Skip to main content
National MagLab logo

The MagLab is funded by the National Science Foundation and the State of Florida.

Nano Drug Delivery is Rocket Science

Drug delivery is rocket science banner

How is nano science advancing door-to-door drug delivery, but on the cellular level?

Peter Christianen, a physicist at the High Magnetic Field Laboratory in Nijmegen, the Netherlands, envisions a day when tiny rockets can careen through a patient's veins to dispatch medicine directly to the site where it's needed.

Technically, the "rockets" are stomatocytes, artificial cells with mouth-like openings. Similar to a cell or vesicle in your body, stomatocytes have membranes consisting of long carbon chains, each with a water-seeking and a water-repelling end. These chains, pressed against each other, form a water-tight boundary that divides inside from out.

Recent research in this area by Christianen and his collaborators is a good example of how serendipity can lead scientific discovery into unexpected, but very promising, directions.

A few years ago, some of Christianen's colleagues placed platinum and hydrogen peroxide into a tiny stomatocyte. They found that the chemical reaction that ensued — the liquid peroxide "fuel" split into water and oxygen gas that blasted out of the cell — made the vesicle into a tiny rocket.

Christianen and his team suspected that they could use magnetic fields to reshape and steer the "nanorockets." But when placed in a strong, 20-tesla magnet, the stomatocytes didn’t deform much.

Peter Christianen

Top Left: The vesicle begins, without any magnetic field, closed. Then, after a magnetic field is applied, the mouth opens. Finally, after the cargo is loaded and the field is switched off, the filled capsule closes. When a magnetic field is reapplied (not shown), the vesicle will open and release its cargo. (Credit: Peter Albers); Bottom Left: Electron microscope images of vesicles. In the images on the left, they are outside a magnetic field and have only a small opening. In the images on the right, taken in a 20-tesla magnetic field, the vesicles are deformed, resulting in a large opening. (Credit: Radboud University); Right: Peter Christianen. (Credit: Radboud University)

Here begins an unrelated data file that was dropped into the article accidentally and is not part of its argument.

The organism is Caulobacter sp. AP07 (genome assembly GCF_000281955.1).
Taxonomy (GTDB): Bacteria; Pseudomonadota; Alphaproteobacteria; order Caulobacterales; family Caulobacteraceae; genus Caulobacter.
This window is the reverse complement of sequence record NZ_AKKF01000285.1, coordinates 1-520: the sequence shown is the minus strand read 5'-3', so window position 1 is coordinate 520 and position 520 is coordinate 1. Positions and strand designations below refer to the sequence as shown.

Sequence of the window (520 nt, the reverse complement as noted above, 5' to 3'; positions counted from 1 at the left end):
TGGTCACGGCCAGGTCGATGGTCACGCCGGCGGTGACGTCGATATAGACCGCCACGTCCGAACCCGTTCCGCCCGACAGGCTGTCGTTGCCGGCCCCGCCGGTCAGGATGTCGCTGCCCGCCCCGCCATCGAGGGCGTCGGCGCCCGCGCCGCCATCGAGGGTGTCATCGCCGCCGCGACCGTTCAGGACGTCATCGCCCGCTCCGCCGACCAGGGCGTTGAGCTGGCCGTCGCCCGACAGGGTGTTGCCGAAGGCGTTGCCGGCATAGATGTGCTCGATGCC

However, the magnetic field did cause one crucial change: The vesicles' mouths opened. Immediately the team had a new idea: Stomatocytes could be loaded with drugs, shuttled to specified sites in the body, and zapped with a magnetic field to force them to disgorge the drugs. The scientists dubbed them magneto-valves.

"We thought, 'OK, we can use it as a capture-and-release device for drug delivery,'" Christianen said. "It's totally reproducible and reversible."

Developing nanorockets turned out to be just a first step. The next was learning how to mold them, a process that also involved some science serendipity.

Christianen learned that osmotic pressure (determined by the concentrations of organic solvents inside and outside the vesicles) influences a vesicle’s shape. So he and his colleagues tried a new experiment. First, they added water to a mixture of long carbon chains that had been dissolved in an organic solvent; the chains formed spherical vesicles. Then the researchers changed the osmotic pressure by diluting the solvent outside the vesicles; they responded by buckling into various shapes, each suggesting different applications.

Disc-like structures may have different flow properties or be better for cell-adhesion, said Christianen, while spherical vesicles could be used as nanoreactors for chemical reactions, and stomatocytes as drug delivery vehicles.

"So different shapes give different functionalities," he said.

Then Christianen's team turned again to magnetic fields — this time to determine exactly what shapes they were creating. They employed a technique called magnetic birefringence, which uses polarized laser light to image how objects are oriented in a magnetic field. This allowed them to precisely map how vesicles’ shapes change as osmotic pressure changes.

This measurement and control of stomatocyte nanorockets brings Christianen's team a step closer to one of medicine’s holy grails: precision drug delivery. The technique is especially promising because it would require nothing fancier than a run-of-the-mill MRI machine.

With more hard work — and perhaps a dash more serendipity — that vision seems bound to come to pass.

By Gabriel Popkin

This story was originally part of a series of stories called Going Nano about how good science can come in tiny packages — all with the aim of solving really big problems. To read the other stories in the series, see Nanocages May Hold Key to Advances in Health Energy and Magnetism for Miniaturization.

Last modified on 20 December 2022